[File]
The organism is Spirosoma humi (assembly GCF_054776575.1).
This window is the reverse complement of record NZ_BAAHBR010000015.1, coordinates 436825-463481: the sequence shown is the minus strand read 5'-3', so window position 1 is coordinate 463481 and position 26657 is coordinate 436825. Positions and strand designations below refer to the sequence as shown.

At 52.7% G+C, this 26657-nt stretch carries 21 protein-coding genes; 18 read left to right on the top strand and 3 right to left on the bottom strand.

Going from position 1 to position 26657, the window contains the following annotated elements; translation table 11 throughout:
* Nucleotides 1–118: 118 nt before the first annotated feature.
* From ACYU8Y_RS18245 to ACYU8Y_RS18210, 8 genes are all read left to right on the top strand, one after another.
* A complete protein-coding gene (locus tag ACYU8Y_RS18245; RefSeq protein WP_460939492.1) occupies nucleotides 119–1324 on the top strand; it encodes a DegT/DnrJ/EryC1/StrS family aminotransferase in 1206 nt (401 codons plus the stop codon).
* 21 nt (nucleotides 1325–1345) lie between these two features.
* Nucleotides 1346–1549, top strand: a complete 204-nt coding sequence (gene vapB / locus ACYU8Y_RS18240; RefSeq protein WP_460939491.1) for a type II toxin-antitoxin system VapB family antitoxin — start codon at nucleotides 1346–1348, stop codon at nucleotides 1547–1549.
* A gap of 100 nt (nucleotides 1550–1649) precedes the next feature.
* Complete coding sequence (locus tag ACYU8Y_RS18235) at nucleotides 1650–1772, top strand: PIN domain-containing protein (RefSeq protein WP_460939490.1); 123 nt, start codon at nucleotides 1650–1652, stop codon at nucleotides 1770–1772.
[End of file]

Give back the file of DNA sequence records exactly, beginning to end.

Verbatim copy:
The organism is Spirosoma humi (assembly GCF_054776575.1).
This window is the reverse complement of record NZ_BAAHBR010000015.1, coordinates 436825-463481: the sequence shown is the minus strand read 5'-3', so window position 1 is coordinate 463481 and position 26657 is coordinate 436825. Positions and strand designations below refer to the sequence as shown.

At 52.7% G+C, this 26657-nt stretch carries 21 protein-coding genes; 18 read left to right on the top strand and 3 right to left on the bottom strand.

Going from position 1 to position 26657, the window contains the following annotated elements; translation table 11 throughout:
* Nucleotides 1–118: 118 nt before the first annotated feature.
* From ACYU8Y_RS18245 to ACYU8Y_RS18210, 8 genes are all read left to right on the top strand, one after another.
* A complete protein-coding gene (locus tag ACYU8Y_RS18245; RefSeq protein WP_460939492.1) occupies nucleotides 119–1324 on the top strand; it encodes a DegT/DnrJ/EryC1/StrS family aminotransferase in 1206 nt (401 codons plus the stop codon).
* 21 nt (nucleotides 1325–1345) lie between these two features.
* Nucleotides 1346–1549, top strand: a complete 204-nt coding sequence (gene vapB / locus ACYU8Y_RS18240; RefSeq protein WP_460939491.1) for a type II toxin-antitoxin system VapB family antitoxin — start codon at nucleotides 1346–1348, stop codon at nucleotides 1547–1549.
* A gap of 100 nt (nucleotides 1550–1649) precedes the next feature.
* Complete coding sequence (locus tag ACYU8Y_RS18235) at nucleotides 1650–1772, top strand: PIN domain-containing protein (RefSeq protein WP_460939490.1); 123 nt, start codon at nucleotides 1650–1652, stop codon at nucleotides 1770–1772.